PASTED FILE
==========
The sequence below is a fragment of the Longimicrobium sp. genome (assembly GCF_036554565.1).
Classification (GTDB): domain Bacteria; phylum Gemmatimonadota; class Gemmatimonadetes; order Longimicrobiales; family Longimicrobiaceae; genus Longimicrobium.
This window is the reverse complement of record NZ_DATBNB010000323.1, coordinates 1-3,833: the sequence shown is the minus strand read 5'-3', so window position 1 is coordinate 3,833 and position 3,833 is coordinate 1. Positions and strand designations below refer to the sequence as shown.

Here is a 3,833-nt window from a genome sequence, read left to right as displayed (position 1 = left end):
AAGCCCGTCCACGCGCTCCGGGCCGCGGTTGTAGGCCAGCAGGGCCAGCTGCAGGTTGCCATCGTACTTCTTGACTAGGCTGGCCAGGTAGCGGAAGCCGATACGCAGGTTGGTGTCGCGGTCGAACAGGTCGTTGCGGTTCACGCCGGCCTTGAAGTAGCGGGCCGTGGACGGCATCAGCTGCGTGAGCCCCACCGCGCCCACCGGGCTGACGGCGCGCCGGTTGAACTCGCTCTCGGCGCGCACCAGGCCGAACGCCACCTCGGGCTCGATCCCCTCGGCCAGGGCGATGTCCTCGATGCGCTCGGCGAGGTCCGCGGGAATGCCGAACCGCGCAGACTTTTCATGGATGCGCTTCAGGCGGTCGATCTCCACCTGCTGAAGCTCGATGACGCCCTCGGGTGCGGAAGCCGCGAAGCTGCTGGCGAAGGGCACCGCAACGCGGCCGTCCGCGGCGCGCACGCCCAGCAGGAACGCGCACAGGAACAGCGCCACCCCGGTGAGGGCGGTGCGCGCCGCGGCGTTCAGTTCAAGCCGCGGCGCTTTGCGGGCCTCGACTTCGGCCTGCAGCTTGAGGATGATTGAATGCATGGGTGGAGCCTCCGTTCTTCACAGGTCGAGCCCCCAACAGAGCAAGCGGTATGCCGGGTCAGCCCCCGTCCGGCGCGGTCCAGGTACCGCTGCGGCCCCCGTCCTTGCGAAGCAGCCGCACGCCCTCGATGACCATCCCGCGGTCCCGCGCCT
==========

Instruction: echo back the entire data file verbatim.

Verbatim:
The sequence below is a fragment of the Longimicrobium sp. genome (assembly GCF_036554565.1).
Classification (GTDB): domain Bacteria; phylum Gemmatimonadota; class Gemmatimonadetes; order Longimicrobiales; family Longimicrobiaceae; genus Longimicrobium.
This window is the reverse complement of record NZ_DATBNB010000323.1, coordinates 1-3,833: the sequence shown is the minus strand read 5'-3', so window position 1 is coordinate 3,833 and position 3,833 is coordinate 1. Positions and strand designations below refer to the sequence as shown.

Here is a 3,833-nt window from a genome sequence, read left to right as displayed (position 1 = left end):
AAGCCCGTCCACGCGCTCCGGGCCGCGGTTGTAGGCCAGCAGGGCCAGCTGCAGGTTGCCATCGTACTTCTTGACTAGGCTGGCCAGGTAGCGGAAGCCGATACGCAGGTTGGTGTCGCGGTCGAACAGGTCGTTGCGGTTCACGCCGGCCTTGAAGTAGCGGGCCGTGGACGGCATCAGCTGCGTGAGCCCCACCGCGCCCACCGGGCTGACGGCGCGCCGGTTGAACTCGCTCTCGGCGCGCACCAGGCCGAACGCCACCTCGGGCTCGATCCCCTCGGCCAGGGCGATGTCCTCGATGCGCTCGGCGAGGTCCGCGGGAATGCCGAACCGCGCAGACTTTTCATGGATGCGCTTCAGGCGGTCGATCTCCACCTGCTGAAGCTCGATGACGCCCTCGGGTGCGGAAGCCGCGAAGCTGCTGGCGAAGGGCACCGCAACGCGGCCGTCCGCGGCGCGCACGCCCAGCAGGAACGCGCACAGGAACAGCGCCACCCCGGTGAGGGCGGTGCGCGCCGCGGCGTTCAGTTCAAGCCGCGGCGCTTTGCGGGCCTCGACTTCGGCCTGCAGCTTGAGGATGATTGAATGCATGGGTGGAGCCTCCGTTCTTCACAGGTCGAGCCCCCAACAGAGCAAGCGGTATGCCGGGTCAGCCCCCGTCCGGCGCGGTCCAGGTACCGCTGCGGCCCCCGTCCTTGCGAAGCAGCCGCACGCCCTCGATGACCATCCCGCGGTCCCGCGCCT